One of the aims of American Wetlands Month is to encourage people to get out and visit nearby wetlands. I accepted this challenge by visiting the small lakes and marshes of Bruneau Dunes State Park which is located about 20 miles south of Mountain Home, Idaho (or, 70 miles from my house).
The park is known for its enormous sand dunes, claiming the tallest single-structured sand dune in North America which measures about 470 feet. The dunes began forming about 15,000 years ago during the Bonneville Flood. After the flood receded, the dunes continued to grow due to their unique location – a basin in which strong winds approach from both the northwest and the southeast, carrying sand from the surrounding steppes and keeping the dunes in place.
Two small lakes and a marsh are found nestled among the dunes, and the Snake River flows just north of the park. Apart from the dunes and the wetlands, the park also includes desert and prairie habitats and is situated in an extensive conservation area called Morley Nelson Snake River Birds of Prey. If that’s not enough, Bruneau Dunes State Park is home to a public observatory, where visitors can view the night sky and learn more about the stars and our place in the universe.
A marshy entrance to Dunes Lake
Climbing the sand dunes (and, if you’re up for it, sledding down them) is understandably a popular activity at the park. I spent a decent amount of time on top of the dunes, partly because the view was great and because the mosquitoes seemed to be absent up there. Yes, when visiting a wetland, you are advised to carry mosquito repellent, otherwise the cloud of mosquitoes that will undoubtedly surround you will make for an unpleasant experience. They will also make it difficult to stand still long enough to take a decent picture.
On top of small dune looking across lake to large dune
On top of large dune looking across lake to small dune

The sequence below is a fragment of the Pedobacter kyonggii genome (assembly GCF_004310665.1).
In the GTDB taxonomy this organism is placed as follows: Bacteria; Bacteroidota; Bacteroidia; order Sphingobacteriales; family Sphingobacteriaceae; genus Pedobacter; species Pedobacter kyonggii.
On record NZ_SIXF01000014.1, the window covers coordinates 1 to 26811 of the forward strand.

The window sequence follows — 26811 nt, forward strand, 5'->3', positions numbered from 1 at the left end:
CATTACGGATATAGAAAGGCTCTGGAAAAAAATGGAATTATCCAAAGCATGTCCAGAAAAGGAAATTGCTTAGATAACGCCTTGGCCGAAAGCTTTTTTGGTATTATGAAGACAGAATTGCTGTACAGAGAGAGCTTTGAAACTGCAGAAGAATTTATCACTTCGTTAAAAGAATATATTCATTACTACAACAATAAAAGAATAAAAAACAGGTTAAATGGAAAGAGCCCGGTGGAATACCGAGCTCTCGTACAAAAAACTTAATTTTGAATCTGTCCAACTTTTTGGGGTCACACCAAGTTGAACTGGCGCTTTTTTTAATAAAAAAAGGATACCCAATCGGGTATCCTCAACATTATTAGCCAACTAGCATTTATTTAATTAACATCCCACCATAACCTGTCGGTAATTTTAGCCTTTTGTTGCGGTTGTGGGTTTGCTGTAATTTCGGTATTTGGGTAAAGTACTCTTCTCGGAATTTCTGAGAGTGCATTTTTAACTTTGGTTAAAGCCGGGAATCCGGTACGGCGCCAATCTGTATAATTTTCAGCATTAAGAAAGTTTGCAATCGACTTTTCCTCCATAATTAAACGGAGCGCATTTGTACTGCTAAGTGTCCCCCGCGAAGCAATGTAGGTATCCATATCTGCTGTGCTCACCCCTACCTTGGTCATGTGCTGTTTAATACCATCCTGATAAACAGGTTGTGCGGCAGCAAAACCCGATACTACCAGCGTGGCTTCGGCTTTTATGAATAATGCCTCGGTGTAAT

Traversing the spine of a brontosaurus (a.k.a. sand dune)
On top of sand dune looking down at the lake and marsh
The marshes and shores around the lakes were populated with numerous wetland plants, including swamp milkweed (Aesclepias incarnata), duckweed (Lemna minuta), cattails (Typha sp.), and various rushes, sedges, and grasses. Native shrubs were also present, however the dominant woody plants were (unfortunately) introduced species: Russian olive (Elaeagnus angustifolia) and saltcedar (Tamarix chinenesis).
An entrance to the marsh
Flowers of bulrush (Schoenoplectus sp.)
Russian olive (Elaeagnus angustifolia)
Saltcedar (Tamarix chinensis)
Despite being there to explore and celebrate the wetland, the plants in the adjacent area (which appeared to be growing in almost 100% sand) continued to draw me away. Some I recognized easily, while others I could only identify to genus or couldn’t identify at all. Some notable observations included low lupine (Lupinus pusillus), sand-dune penstemon (Penstemon acuminatus), pale evening primrose (Oenothera pallida), and species in the genera Astragalus, Erigeron, and Eriogonum. Two bunchgrasses were particularly common throughout the area: Indian ricegrass (Achnatherum hymenoides) and needle and thread grass (Hesperostipa comata).
All of these plants are worthy of being photographed; however, the wind makes that difficult to do. Idaho is a windy state, and an area composed of wind-formed sand dunes is particularly windy. Between swarms of mosquitoes and consistent wind, capturing decent photos was a challenge. Aside from those minor nuissances, I had a very enjoyable time and hope to visit again soon.
Silverleaf phacelia (Phacelia hastata)
Nakedstem sunray (Enceliopsis nudicaulis)
Have you visited a wetland this month? Or do you plan to? Share your adventures in the comments section below.